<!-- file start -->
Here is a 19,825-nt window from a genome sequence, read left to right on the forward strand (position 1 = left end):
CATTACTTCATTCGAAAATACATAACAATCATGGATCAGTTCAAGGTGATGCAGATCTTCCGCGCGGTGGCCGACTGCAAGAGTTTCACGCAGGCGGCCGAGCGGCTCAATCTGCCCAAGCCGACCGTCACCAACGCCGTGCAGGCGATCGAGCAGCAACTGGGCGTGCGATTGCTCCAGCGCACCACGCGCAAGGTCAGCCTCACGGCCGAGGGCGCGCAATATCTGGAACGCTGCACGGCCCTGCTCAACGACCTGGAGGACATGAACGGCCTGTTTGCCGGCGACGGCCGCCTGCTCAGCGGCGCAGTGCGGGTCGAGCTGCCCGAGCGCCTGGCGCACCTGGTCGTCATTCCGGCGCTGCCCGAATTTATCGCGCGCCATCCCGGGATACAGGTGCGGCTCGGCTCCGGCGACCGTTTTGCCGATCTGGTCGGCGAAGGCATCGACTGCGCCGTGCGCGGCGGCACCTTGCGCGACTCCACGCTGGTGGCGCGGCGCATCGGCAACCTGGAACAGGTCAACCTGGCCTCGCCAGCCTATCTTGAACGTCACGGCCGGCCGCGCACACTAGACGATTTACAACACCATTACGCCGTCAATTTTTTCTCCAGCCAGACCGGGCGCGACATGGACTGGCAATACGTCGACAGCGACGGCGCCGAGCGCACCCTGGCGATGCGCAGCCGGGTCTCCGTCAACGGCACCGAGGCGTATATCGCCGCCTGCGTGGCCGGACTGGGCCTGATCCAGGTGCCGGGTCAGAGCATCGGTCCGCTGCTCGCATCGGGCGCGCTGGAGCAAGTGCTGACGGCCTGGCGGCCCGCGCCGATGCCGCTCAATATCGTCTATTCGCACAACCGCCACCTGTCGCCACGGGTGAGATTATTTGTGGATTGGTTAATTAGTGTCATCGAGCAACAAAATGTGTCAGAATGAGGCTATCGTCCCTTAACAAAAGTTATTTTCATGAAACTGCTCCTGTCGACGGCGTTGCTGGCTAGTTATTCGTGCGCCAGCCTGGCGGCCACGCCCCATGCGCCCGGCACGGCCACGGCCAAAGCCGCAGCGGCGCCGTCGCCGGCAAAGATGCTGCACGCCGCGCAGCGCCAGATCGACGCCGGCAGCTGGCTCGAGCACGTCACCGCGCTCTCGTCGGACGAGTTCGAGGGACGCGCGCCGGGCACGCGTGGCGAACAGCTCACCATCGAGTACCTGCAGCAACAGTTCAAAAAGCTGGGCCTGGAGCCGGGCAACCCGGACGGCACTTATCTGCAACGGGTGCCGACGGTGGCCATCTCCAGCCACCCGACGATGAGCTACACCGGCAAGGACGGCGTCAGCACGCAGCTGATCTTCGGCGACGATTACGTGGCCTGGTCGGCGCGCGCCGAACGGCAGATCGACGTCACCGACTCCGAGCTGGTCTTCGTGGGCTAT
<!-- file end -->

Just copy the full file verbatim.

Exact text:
Here is a 19,825-nt window from a genome sequence, read left to right on the forward strand (position 1 = left end):
CATTACTTCATTCGAAAATACATAACAATCATGGATCAGTTCAAGGTGATGCAGATCTTCCGCGCGGTGGCCGACTGCAAGAGTTTCACGCAGGCGGCCGAGCGGCTCAATCTGCCCAAGCCGACCGTCACCAACGCCGTGCAGGCGATCGAGCAGCAACTGGGCGTGCGATTGCTCCAGCGCACCACGCGCAAGGTCAGCCTCACGGCCGAGGGCGCGCAATATCTGGAACGCTGCACGGCCCTGCTCAACGACCTGGAGGACATGAACGGCCTGTTTGCCGGCGACGGCCGCCTGCTCAGCGGCGCAGTGCGGGTCGAGCTGCCCGAGCGCCTGGCGCACCTGGTCGTCATTCCGGCGCTGCCCGAATTTATCGCGCGCCATCCCGGGATACAGGTGCGGCTCGGCTCCGGCGACCGTTTTGCCGATCTGGTCGGCGAAGGCATCGACTGCGCCGTGCGCGGCGGCACCTTGCGCGACTCCACGCTGGTGGCGCGGCGCATCGGCAACCTGGAACAGGTCAACCTGGCCTCGCCAGCCTATCTTGAACGTCACGGCCGGCCGCGCACACTAGACGATTTACAACACCATTACGCCGTCAATTTTTTCTCCAGCCAGACCGGGCGCGACATGGACTGGCAATACGTCGACAGCGACGGCGCCGAGCGCACCCTGGCGATGCGCAGCCGGGTCTCCGTCAACGGCACCGAGGCGTATATCGCCGCCTGCGTGGCCGGACTGGGCCTGATCCAGGTGCCGGGTCAGAGCATCGGTCCGCTGCTCGCATCGGGCGCGCTGGAGCAAGTGCTGACGGCCTGGCGGCCCGCGCCGATGCCGCTCAATATCGTCTATTCGCACAACCGCCACCTGTCGCCACGGGTGAGATTATTTGTGGATTGGTTAATTAGTGTCATCGAGCAACAAAATGTGTCAGAATGAGGCTATCGTCCCTTAACAAAAGTTATTTTCATGAAACTGCTCCTGTCGACGGCGTTGCTGGCTAGTTATTCGTGCGCCAGCCTGGCGGCCACGCCCCATGCGCCCGGCACGGCCACGGCCAAAGCCGCAGCGGCGCCGTCGCCGGCAAAGATGCTGCACGCCGCGCAGCGCCAGATCGACGCCGGCAGCTGGCTCGAGCACGTCACCGCGCTCTCGTCGGACGAGTTCGAGGGACGCGCGCCGGGCACGCGTGGCGAACAGCTCACCATCGAGTACCTGCAGCAACAGTTCAAAAAGCTGGGCCTGGAGCCGGGCAACCCGGACGGCACTTATCTGCAACGGGTGCCGACGGTGGCCATCTCCAGCCACCCGACGATGAGCTACACCGGCAAGGACGGCGTCAGCACGCAGCTGATCTTCGGCGACGATTACGTGGCCTGGTCGGCGCGCGCCGAACGGCAGATCGACGTCACCGACTCCGAGCTGGTCTTCGTGGGCTAT